Project Vault is a secure computer contained entirely on a micro SD sized device. Google’s ATAP said the micro SD format made sense because there’s already advanced security features on your phone, contained in the SIM card, which protects the things important to carriers. Vault is designed to be an equivalent, but designed to project a user’s important content.
They went with the micro SD form factor so that they could have more data throughput to project video, and they wanted storage (Vault has 4GB of data storage on board) and they wanted modularity, so you could take it wherever you wanted.
Onboard the Vault itself is an ARM processor running RTOS, a secure operating system focused on privacy and data security. It also has an NFC chip and an antenna (for proving that you are in control and that it’s correctly authorized). Finally, there’s a suite of cryptographic services, including hashing, signing, batch encryption and a hardware random number generator.[gallery ids="1164820,1164816,1164815,1164813,1164812,1164810,1164808"]
Vault provides two-factor auth in a way that’s easy enough for anyone to use, and developers don’t have to do anything to get stuff ready to work with it – the system sees it as generic storage device with a standard file system.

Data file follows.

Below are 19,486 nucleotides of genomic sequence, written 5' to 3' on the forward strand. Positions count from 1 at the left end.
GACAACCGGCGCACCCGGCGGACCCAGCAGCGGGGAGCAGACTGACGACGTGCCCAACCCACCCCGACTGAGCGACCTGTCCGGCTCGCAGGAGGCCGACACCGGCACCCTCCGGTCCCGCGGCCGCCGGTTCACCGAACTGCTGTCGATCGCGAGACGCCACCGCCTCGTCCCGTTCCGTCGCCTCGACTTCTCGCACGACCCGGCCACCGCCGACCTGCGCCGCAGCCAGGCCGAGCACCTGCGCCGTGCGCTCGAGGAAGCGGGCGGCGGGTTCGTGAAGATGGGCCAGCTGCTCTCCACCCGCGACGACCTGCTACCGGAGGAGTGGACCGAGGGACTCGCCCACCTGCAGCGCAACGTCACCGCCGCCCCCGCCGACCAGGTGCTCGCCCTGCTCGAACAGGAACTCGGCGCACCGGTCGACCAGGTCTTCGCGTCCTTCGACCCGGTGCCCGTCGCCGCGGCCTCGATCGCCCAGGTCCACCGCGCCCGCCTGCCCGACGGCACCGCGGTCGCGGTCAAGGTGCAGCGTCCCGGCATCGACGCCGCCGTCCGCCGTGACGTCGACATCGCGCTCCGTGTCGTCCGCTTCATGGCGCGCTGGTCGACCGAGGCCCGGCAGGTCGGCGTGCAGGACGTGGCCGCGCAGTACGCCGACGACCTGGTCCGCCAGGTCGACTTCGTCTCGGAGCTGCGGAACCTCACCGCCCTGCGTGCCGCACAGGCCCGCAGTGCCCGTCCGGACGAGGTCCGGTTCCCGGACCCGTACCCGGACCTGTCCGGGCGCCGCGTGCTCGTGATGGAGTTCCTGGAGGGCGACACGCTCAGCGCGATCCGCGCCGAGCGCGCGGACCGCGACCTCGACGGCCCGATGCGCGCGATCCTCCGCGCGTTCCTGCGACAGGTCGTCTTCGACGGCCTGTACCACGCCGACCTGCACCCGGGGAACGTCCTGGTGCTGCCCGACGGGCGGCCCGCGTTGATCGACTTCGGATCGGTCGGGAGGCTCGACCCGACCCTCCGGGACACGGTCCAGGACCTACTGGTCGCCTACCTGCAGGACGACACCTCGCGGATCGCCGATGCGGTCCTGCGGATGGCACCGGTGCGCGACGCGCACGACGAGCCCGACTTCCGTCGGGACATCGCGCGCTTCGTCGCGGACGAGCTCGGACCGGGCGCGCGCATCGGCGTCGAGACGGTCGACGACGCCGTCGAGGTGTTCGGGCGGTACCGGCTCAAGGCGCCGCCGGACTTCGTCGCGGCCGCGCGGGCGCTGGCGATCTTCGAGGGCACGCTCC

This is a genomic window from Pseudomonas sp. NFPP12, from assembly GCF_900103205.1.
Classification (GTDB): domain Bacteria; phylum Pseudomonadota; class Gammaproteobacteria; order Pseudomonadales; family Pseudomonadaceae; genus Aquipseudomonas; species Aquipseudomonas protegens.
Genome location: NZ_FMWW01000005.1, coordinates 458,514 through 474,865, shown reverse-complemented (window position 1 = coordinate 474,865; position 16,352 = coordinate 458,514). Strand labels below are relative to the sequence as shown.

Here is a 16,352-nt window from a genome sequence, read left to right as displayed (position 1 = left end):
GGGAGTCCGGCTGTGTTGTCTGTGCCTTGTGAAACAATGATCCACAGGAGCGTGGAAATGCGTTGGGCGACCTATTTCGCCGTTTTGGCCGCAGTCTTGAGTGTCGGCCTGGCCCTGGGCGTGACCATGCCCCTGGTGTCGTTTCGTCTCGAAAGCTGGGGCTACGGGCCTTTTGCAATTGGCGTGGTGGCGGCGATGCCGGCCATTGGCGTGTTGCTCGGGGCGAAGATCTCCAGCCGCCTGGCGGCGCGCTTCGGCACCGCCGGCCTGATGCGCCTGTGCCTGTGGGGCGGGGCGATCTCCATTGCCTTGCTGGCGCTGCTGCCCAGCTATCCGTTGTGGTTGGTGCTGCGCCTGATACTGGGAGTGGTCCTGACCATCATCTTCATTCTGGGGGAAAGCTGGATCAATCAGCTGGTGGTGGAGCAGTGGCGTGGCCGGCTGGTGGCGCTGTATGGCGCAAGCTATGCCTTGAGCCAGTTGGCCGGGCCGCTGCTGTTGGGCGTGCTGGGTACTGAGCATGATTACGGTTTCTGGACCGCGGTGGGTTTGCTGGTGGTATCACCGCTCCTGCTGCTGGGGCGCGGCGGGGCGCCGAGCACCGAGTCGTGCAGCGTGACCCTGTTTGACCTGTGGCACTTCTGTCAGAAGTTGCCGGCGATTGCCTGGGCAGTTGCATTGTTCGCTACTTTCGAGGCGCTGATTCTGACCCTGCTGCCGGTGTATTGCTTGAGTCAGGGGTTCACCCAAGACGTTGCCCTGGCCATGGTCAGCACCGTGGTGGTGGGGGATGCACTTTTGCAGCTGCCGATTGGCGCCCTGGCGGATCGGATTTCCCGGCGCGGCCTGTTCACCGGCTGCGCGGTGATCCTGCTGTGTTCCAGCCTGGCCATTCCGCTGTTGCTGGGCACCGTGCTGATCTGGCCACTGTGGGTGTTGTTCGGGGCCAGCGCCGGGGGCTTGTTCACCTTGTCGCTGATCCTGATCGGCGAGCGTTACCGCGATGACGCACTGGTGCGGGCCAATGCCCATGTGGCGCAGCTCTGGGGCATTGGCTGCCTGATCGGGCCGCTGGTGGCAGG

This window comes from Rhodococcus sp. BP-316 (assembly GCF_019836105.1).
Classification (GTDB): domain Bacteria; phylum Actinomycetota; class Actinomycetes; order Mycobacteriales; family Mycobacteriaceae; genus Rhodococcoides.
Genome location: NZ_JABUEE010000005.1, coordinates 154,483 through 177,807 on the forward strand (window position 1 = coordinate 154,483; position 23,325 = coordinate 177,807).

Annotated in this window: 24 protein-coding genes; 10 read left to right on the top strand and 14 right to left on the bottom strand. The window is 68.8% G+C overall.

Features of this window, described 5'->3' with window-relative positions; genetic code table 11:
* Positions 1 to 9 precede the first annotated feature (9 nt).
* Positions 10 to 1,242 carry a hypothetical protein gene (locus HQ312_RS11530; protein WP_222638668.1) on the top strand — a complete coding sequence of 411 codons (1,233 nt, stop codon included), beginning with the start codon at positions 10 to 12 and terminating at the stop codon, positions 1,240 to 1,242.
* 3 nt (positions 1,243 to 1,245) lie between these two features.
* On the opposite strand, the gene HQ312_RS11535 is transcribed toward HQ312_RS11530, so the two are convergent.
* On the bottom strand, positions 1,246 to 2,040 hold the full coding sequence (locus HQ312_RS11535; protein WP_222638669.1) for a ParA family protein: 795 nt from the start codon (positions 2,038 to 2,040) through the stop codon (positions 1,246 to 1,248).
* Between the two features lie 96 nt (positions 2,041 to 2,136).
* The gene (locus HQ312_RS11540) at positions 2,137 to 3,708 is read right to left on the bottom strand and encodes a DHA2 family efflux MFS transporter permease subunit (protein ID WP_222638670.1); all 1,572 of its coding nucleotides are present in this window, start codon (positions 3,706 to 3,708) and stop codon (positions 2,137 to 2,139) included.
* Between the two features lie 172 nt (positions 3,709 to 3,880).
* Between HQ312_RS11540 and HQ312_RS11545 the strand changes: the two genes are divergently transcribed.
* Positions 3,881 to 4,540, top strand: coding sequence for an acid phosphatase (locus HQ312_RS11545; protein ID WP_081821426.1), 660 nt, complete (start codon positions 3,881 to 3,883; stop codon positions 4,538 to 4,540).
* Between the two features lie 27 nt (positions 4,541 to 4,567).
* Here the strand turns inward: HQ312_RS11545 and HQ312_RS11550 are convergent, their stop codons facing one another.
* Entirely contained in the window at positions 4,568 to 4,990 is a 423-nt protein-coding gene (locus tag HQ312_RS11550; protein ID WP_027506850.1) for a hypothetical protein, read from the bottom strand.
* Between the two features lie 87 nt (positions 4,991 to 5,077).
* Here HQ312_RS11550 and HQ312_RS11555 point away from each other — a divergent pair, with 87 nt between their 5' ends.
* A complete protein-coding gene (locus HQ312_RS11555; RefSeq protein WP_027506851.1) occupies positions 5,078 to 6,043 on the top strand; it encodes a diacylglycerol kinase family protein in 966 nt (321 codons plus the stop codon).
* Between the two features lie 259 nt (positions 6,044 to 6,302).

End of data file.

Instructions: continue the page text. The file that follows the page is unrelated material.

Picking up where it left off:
Said file system includes just two files, one for read and one for write, that any app has to go through in order to communicate with Vault. This also means that it works with any operating system, including Android, Windows, OS X and Linux, since essentially it’s just a generic storage device to the host computer or phone.
Today, ATAP is releasing the open source development kit so that people can understand and test it prior to it going live. They’ve also built an enterprise-targeted first product version that’s being used internally at Google right now, and there are plans to eventually make consumer-focused hardware, too.
In a demo, ATAP showed how Vault could be used to secure a chat conversation. Once the Vault micro SD is installed, the chat application just opens the virtualized two-file system with the read/write I/O. Vault takes care of encrypting the message and then sending it though as cypher text. The phones automatically decrypt the conversation, but never actually see any keys or algorithms on either end.